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  • Writer's pictureThe Beagle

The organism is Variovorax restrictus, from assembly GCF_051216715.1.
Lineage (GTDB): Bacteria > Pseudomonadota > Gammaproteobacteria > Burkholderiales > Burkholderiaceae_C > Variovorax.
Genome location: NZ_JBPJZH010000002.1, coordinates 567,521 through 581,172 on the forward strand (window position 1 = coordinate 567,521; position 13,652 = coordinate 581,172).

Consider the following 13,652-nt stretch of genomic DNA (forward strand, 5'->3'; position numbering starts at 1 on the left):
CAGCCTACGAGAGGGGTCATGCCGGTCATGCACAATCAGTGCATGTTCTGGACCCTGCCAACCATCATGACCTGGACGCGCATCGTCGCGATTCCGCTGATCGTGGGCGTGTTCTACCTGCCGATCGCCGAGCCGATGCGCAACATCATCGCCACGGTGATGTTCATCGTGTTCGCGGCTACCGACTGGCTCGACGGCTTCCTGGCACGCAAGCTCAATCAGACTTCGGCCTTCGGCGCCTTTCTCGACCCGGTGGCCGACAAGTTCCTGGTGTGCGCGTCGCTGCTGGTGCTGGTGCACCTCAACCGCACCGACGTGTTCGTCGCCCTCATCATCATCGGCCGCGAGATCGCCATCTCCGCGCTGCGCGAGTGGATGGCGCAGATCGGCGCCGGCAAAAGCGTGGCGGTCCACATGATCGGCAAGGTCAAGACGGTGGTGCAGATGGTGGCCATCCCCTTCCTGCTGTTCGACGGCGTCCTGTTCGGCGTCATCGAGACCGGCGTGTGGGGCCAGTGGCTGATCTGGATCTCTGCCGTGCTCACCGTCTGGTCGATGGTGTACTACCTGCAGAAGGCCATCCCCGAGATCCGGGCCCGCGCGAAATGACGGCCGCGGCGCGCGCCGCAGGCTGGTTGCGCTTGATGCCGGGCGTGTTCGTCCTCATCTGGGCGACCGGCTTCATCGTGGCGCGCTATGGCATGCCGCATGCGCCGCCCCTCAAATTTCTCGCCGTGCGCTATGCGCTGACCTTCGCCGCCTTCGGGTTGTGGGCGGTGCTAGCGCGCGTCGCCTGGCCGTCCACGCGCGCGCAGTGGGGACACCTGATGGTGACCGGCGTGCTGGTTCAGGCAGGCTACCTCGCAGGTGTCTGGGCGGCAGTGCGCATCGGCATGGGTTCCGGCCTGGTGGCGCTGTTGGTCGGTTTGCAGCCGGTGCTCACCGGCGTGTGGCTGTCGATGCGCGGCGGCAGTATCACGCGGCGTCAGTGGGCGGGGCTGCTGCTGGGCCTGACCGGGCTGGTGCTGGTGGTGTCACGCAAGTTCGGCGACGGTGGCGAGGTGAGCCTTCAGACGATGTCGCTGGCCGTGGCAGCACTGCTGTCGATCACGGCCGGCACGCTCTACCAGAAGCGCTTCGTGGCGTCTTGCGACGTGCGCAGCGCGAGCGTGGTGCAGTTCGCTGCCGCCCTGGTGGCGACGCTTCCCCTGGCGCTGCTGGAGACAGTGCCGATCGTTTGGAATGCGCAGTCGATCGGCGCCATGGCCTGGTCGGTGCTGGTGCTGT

What happens when the pockets become empty